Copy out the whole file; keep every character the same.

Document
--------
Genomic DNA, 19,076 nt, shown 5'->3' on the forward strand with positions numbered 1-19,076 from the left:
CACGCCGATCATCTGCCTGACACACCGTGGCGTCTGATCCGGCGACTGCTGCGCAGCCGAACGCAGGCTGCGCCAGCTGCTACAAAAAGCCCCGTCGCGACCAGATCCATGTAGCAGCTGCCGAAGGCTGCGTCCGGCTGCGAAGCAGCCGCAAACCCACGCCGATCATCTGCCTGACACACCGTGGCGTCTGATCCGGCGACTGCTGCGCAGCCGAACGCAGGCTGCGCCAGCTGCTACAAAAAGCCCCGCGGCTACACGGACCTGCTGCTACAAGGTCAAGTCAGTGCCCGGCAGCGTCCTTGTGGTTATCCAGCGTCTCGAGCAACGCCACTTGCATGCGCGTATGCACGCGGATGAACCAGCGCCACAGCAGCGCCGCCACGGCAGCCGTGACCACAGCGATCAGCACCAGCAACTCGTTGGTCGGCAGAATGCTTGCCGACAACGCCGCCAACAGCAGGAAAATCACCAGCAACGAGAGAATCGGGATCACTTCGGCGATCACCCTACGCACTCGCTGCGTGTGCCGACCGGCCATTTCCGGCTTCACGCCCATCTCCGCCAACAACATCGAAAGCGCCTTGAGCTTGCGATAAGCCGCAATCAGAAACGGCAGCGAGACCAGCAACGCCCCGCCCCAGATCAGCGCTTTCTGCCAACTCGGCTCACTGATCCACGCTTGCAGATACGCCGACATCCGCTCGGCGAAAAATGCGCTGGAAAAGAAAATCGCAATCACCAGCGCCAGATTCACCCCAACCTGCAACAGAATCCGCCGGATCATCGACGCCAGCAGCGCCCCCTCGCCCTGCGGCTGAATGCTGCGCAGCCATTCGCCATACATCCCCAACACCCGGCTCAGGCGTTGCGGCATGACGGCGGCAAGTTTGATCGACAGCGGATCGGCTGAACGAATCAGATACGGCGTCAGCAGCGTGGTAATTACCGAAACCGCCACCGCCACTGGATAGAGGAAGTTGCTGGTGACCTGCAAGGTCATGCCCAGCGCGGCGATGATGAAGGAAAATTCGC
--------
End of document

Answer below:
Genomic DNA, 19,076 nt, shown 5'->3' on the forward strand with positions numbered 1-19,076 from the left:
CACGCCGATCATCTGCCTGACACACCGTGGCGTCTGATCCGGCGACTGCTGCGCAGCCGAACGCAGGCTGCGCCAGCTGCTACAAAAAGCCCCGTCGCGACCAGATCCATGTAGCAGCTGCCGAAGGCTGCGTCCGGCTGCGAAGCAGCCGCAAACCCACGCCGATCATCTGCCTGACACACCGTGGCGTCTGATCCGGCGACTGCTGCGCAGCCGAACGCAGGCTGCGCCAGCTGCTACAAAAAGCCCCGCGGCTACACGGACCTGCTGCTACAAGGTCAAGTCAGTGCCCGGCAGCGTCCTTGTGGTTATCCAGCGTCTCGAGCAACGCCACTTGCATGCGCGTATGCACGCGGATGAACCAGCGCCACAGCAGCGCCGCCACGGCAGCCGTGACCACAGCGATCAGCACCAGCAACTCGTTGGTCGGCAGAATGCTTGCCGACAACGCCGCCAACAGCAGGAAAATCACCAGCAACGAGAGAATCGGGATCACTTCGGCGATCACCCTACGCACTCGCTGCGTGTGCCGACCGGCCATTTCCGGCTTCACGCCCATCTCCGCCAACAACATCGAAAGCGCCTTGAGCTTGCGATAAGCCGCAATCAGAAACGGCAGCGAGACCAGCAACGCCCCGCCCCAGATCAGCGCTTTCTGCCAACTCGGCTCACTGATCCACGCTTGCAGATACGCCGACATCCGCTCGGCGAAAAATGCGCTGGAAAAGAAAATCGCAATCACCAGCGCCAGATTCACCCCAACCTGCAACAGAATCCGCCGGATCATCGACGCCAGCAGCGCCCCCTCGCCCTGCGGCTGAATGCTGCGCAGCCATTCGCCATACATCCCCAACACCCGGCTCAGGCGTTGCGGCATGACGGCGGCAAGTTTGATCGACAGCGGATCGGCTGAACGAATCAGATACGGCGTCAGCAGCGTGGTAATTACCGAAACCGCCACCGCCACTGGATAGAGGAAGTTGCTGGTGACCTGCAAGGTCATGCCCAGCGCGGCGATGATGAAGGAAAATTCGC